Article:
4. If saw dust will be developing than be sure to wear breathing masks.
5. Always cut away from your body to minimize risk of injury.

Now that you know the basics of how the Reciprocating Saw works watch the video below to see how I use it to cut a wooden shipping pallet.

Use the comment section below to provide your feedback.

Written by: Sarah Palmer – Owner, Functional Rustic


Wooden Thank You Card RED

Measures 3.5 in x 3.5 in x 5/8 in. The handmade Wooden Thank You Card by Functional Rustic is the unique thank you gift you didn’t know you were looking for until now. The Functional Rustic Wooden Thank You Card is small enough to fit in your pocket and durable enough to take with you wherever you go. PLUS, the Wooden Thank You Card is made from a salvaged wood shipping pallet and then hand painted with oil paints. Every single Wooden Thank You Card is unique making each card a truly one-of-a-kind expression of gratitude.


Posted on Leave a comment

Belt Sander DIY Video Tutorial from Functional Rustic

belt sander graphics.png

The belt sander is my favorite piece of equipment in the barn. I use it for just about every item I build for the Functional Rustic Store. This week’s DIY Tutorial from Functional Rustic is a video demonstrating how I use the belt sander. You will learn proper safety practices and the techniques I use with the sander to achieve the look I want on the wood.

The video tutorial below will answer any questions you may have about using a belt sander. The only bit of advice I forgot to mention in the video is to use a mask over your mouth to protect from inhaling saw dust. Sanding without a face mask will result in your nostrils and mouth being filled with saw dust. It’s gross. And  it is not at all healthy. I used to use a bandana to cover my mouth/nose, and that was better than nothing at all, but I now have actual wood working face masks.

My only complaint about wearing a face mask is that it causes my eye protection to fog up every time I breathe. I welcome any advice on how to remedy that problem. The protective eye wear is necessary but ultimately useless if I cant see what I’m doing anyways.

Enjoy the Belt Sander DIY Tutorial Video below and let me know what you learned or any advice you have for me going forward.



Written by: Sarah Palmer – Owner, Functional Rustic

Did you know Functional Rustic provides more than just Tutorials? Find out what others already know by exploring the Functional Rustic Store. Below are a few of the items available that I created using the techniques displayed in the video.


Mini Chalk Board – Green by Functional Rustic

The Mini Chalk Board by Functional Rustic is the fun and quirky handmade conversation piece you never knew you needed. The mini chalk board is made form repurposed pallet wood and hand painted with oil paint/chalkboard paint. Measurements: 19 in x 3.5 in x 5/8 in.



“Meow Spoken Here” Wooden Ornament

“Meow Spoken Here” Wooden Ornament by Functional Rustic is handcrafted from repurposed pallet wood and hand painted with oil paint. Twine is used to hang the ornament. Free Shipping.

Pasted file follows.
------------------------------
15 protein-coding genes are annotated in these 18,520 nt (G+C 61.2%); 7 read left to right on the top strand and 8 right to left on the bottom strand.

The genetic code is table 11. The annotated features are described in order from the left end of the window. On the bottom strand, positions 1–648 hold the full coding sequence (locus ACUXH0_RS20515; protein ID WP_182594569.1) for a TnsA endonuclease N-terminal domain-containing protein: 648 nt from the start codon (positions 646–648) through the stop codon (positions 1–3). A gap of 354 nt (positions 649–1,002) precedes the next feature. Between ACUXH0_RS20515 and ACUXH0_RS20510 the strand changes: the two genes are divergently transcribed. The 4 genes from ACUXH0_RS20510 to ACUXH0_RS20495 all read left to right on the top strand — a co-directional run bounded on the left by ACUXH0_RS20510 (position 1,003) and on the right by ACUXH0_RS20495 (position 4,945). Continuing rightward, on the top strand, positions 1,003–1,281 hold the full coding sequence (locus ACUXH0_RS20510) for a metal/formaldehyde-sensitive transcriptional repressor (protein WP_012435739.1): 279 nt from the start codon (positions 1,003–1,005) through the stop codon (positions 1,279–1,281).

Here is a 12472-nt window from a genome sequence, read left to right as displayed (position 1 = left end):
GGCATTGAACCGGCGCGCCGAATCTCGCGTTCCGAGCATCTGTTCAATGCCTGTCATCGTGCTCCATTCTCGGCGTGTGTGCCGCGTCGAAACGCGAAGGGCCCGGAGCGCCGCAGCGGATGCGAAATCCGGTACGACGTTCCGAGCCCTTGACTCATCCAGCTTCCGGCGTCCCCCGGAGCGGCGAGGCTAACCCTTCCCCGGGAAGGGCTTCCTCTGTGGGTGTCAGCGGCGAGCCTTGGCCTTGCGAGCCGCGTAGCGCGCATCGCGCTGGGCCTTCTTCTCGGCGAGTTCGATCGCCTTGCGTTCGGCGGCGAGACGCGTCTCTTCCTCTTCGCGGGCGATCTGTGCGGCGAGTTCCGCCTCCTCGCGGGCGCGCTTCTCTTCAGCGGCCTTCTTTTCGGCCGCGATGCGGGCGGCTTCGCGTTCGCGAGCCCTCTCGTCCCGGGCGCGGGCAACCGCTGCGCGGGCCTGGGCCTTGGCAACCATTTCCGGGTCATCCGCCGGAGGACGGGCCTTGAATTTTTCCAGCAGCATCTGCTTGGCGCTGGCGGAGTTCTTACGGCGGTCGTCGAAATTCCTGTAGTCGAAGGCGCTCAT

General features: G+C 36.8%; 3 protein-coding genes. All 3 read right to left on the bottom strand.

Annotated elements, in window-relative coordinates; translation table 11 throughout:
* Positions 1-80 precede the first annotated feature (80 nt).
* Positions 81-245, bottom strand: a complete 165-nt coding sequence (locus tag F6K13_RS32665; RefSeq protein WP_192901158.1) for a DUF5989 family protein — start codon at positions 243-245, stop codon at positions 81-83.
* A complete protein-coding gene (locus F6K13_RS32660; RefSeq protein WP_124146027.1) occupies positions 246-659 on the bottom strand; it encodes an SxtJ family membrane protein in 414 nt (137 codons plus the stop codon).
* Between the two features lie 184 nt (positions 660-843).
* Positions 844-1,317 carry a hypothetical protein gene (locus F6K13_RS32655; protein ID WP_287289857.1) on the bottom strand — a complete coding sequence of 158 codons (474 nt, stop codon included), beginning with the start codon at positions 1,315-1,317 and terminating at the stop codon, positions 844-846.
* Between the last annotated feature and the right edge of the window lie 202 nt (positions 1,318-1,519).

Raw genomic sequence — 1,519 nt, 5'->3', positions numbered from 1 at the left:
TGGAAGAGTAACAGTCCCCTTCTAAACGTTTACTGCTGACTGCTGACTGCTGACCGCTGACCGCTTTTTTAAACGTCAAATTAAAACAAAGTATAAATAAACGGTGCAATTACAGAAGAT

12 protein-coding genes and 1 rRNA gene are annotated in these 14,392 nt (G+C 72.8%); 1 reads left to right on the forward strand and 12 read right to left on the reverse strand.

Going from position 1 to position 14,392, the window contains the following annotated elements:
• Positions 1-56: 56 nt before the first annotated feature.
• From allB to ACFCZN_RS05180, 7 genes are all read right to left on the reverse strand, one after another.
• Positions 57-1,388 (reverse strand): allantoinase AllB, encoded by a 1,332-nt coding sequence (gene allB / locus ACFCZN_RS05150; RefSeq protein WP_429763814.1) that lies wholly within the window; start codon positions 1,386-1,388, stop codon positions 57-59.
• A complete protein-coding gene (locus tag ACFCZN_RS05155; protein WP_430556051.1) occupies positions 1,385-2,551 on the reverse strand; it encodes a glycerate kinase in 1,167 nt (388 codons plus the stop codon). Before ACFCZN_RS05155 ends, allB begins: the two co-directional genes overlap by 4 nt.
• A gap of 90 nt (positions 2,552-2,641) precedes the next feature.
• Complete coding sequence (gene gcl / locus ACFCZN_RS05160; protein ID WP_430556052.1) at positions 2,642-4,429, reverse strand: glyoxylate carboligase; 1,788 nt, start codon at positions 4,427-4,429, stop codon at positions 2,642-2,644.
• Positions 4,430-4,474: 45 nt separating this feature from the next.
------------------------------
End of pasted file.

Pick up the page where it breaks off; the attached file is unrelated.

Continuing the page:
Posted on 17 Comments

How To Change A Drill Bit DIY Video Tutorial from Functional Rustic

It has been less than a year since I began my DIY journey and I have learned a great deal along the way. It is hard enough finding the inspiration and courage to begin a project, but the added stress of learning how to use the power tools can turn away even the most determined DIYer.

How to Change a Drill Bit.jpg
How to Change a Drill Bit DIY Tutorial from Functional Rustic.

You do not need any special training or experience to start your first DIY project. However, it is very helpful to know the basics regarding the tools you will be using. Functional Rustic is here to help!

I was embarrassed to ask someone to teach me how to change a drill bit. Technically I knew how to do it, but it took me forever each time I tried. I’m starting a wood working business and struggling to use a drill does not provide confidence. Fortunately my husband saw my struggle and realized I was never going to ask for help so he taught me a better way.

Learn from my struggles and approach your next project with confidence.

In this week’s DIY Video Tutorial from Functional Rustic I will teach you how to change a drill bit.

Let me know in the comments below if you found this Tutorial helpful. Be sure to share your next DIY project with other DIY enthusiasts at DIY Projects of Facebook.

Written by Sarah Palmer – Owner, Functional Rustic

Did you know Functional Rustic provides more than just tutorials? Find out what others already know by shopping in the Functional Rustic Store.

Below are just a few of the handcrafted items available.


“Quack Spoken Here” Wooden Ornament

“Quack Spoken Here” Wooden Ornament by Functional Rustic is handcrafted from repurposed pallet wood and hand painted with oil paint. Twine is used to hang the ornament. Free Shipping.



3 Tier Wooden Tea Light Holder – Green

3 Tier Wooden Tea Light Holder from Functional Rustic adds a rustic elegance to any space. The 3 Tier Tea Light Candle Holder is made from repurposed pallet wood and hand painted. Free Shipping.



Mini Chalk Board – Green by Functional Rustic

The Mini Chalk Board by Functional Rustic is the fun and quirky handmade conversation piece you never knew you needed. The mini chalk board is made form repurposed pallet wood and hand painted with oil paint/chalkboard paint. Measurements: 19 in x 3.5 in x 5/8 in.